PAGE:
Caminemos con Jesus, by Roberto S. Goizueta

Title:   Caminemos con Jesus: Toward a Hispanic/Latino Theology of Accompaniment

Author:  Roberto S. Goizueta

Publisher:   Maryknoll, NY:  Orbis Books, 2003

Reviewer:   Nell Becker Sweeden, Ph.D. student in Practical Theology

In Caminemos con Jesús, Roberto Goizueta offers the U.S. Hispanic popular Catholicism as a lens through which to engage theological aesthetics, anthropology, and rationality. Goizueta works toward a theological and cultural pluralism founded in a preferential option for the faith of the poor through the process of acompañamiento. Central to his exploration is U.S. Hispanic popular Catholicism as a particular socio-historical context through which Catholic Latinos and Latinas do their theology. This theology is set within the context of everyday sayings, symbols, practices, and narratives of the people. Goizueta draws upon popular Catholicism’s expression of faith in the story of Our Lady of Guadalupe (La Morenita), Jesus and Mary defined relationally to each other and to us, the person as sacrament, a theology of collaboration, community as the birthplace of self, and the ‘in-between’ (mestizaje) existence of migration. Through such enactment, practices, and narratives of the people, Goizueta hopes to offer a methodological model for doing theology from a particular socio-historical context.

Through the Guadalupe story, Goizueta develops a relational anthropology and seeks to center both anthropology and theology in praxis, or human action (77). Drawing from Latin American Liberation Theology, Goizueta accentuates orthopraxis through the following two statements, “To know God is to do justice. To love God is to love one’s neighbor.” Influenced by Karl Marx’s notion of human action or praxis as transformative, Goizueta believes, with Gutierrez and other Latin American liberation theologians, that the “praxis which grounds theological reflection is variously defined as historical praxis, Christian praxis, and liberating (or liberation) praxis” (87).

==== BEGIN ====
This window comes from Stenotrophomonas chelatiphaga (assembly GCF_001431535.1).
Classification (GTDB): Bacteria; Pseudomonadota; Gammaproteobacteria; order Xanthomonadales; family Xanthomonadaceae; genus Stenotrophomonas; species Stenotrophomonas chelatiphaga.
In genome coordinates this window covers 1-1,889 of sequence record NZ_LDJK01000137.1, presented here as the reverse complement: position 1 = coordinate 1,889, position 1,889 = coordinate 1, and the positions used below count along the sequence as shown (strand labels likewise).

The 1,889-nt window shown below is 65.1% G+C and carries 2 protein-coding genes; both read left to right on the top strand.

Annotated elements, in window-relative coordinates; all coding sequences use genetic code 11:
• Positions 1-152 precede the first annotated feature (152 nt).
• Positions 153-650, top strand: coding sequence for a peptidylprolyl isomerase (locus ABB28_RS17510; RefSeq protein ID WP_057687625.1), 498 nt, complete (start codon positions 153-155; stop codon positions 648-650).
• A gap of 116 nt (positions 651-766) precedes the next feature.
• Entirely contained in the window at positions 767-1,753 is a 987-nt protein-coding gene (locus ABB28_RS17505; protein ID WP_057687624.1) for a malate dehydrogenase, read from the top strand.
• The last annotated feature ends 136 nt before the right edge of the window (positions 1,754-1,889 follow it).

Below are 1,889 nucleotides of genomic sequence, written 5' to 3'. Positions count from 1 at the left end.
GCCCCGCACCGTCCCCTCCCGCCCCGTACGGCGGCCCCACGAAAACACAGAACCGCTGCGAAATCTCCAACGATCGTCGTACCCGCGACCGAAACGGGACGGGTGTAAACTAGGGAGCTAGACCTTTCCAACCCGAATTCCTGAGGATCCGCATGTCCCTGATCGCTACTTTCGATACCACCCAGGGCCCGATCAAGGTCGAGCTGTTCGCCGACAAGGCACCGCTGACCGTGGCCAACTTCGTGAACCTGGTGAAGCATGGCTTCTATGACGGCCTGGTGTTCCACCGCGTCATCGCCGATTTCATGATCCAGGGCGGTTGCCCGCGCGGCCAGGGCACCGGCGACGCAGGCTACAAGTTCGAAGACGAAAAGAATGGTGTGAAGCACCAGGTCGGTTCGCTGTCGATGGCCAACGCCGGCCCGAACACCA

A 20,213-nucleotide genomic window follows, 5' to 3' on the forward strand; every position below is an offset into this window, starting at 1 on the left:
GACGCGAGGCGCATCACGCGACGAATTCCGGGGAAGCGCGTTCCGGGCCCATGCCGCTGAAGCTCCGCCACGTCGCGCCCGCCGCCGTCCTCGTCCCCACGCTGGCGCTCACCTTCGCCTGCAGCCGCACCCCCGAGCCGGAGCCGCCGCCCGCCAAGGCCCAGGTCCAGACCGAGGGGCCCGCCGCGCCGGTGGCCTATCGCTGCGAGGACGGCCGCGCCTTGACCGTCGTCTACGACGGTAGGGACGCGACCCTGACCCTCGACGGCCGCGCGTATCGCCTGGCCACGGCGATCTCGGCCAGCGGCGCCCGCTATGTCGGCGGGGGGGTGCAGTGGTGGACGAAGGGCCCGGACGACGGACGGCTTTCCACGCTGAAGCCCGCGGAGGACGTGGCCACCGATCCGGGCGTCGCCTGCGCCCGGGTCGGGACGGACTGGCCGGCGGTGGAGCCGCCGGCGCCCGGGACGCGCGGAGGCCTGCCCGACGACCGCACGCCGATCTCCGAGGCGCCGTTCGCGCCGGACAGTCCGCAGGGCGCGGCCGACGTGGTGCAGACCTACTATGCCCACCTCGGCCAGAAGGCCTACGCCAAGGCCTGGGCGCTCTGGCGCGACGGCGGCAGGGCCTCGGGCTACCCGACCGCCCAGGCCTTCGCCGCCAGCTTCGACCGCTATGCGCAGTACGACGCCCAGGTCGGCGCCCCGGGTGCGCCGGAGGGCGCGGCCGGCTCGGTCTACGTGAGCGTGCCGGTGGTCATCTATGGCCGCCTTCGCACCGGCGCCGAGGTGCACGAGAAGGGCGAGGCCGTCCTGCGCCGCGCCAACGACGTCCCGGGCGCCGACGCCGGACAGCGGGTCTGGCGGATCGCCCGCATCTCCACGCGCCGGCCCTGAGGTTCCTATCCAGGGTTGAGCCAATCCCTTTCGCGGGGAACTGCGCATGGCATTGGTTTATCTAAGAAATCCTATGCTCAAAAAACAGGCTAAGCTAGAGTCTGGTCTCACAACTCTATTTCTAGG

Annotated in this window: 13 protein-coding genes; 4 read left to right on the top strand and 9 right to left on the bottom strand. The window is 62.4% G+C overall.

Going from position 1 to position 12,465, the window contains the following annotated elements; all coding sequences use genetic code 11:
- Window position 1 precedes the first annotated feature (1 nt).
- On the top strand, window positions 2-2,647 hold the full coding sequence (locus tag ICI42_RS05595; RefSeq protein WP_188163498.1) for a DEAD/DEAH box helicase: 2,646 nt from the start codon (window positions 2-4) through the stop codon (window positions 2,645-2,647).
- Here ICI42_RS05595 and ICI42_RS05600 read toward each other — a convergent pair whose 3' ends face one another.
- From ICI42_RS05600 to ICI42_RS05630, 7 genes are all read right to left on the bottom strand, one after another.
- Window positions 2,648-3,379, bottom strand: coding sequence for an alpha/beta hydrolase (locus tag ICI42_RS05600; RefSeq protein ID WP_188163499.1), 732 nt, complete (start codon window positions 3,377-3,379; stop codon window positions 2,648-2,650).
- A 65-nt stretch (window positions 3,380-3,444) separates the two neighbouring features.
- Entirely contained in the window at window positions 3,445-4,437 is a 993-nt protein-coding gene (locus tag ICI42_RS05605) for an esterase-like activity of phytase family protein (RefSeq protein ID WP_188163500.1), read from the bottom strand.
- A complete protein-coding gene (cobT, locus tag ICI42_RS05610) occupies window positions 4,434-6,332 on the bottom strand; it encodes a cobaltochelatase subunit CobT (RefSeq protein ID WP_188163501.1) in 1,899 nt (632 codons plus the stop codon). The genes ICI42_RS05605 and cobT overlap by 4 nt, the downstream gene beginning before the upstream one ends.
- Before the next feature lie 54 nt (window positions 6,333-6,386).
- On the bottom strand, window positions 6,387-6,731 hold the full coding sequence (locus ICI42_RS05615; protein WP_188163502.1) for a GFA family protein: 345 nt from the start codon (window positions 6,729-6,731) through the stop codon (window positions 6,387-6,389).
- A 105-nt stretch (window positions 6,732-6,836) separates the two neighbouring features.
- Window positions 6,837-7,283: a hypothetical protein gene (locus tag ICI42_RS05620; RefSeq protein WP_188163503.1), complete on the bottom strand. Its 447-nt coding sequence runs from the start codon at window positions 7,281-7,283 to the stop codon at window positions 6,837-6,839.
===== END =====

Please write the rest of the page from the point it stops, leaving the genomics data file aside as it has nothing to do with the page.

Goizueta’s main contribution to the discussion is how he integrates aesthetic experience as a lens for interpreting human action (89). He finds that, particularly, in contrast with rational, logical thinking, aesthetics provides an important lens for interpreting empathetic love (91). Borrowing from Vasconcelos, Goizueta stresses how aesthetics express a unity between persons (96). Ultimately, Goizueta seeks to develop a correlation between aesthetics and ethics (or justice). The two must be held in tension to preserve the integrity of each. The aesthetic character of human action must be mediated by justice to prevent the physical objects of the Eucharist, for example, from merely becoming religious symbols; the eucharistic elements must also be understood as economic products—as they are grown and produced by persons and socio-economic structures. In this sense, one must hold together the political and economic dimensions of aesthetic action (125). The celebration of every human life, for Goizueta, must be coupled with the ethical-political option for the poor. In this sense, the church’s witness to God’s glory and beauty has everything to do with its witness to God’s love and justice (125).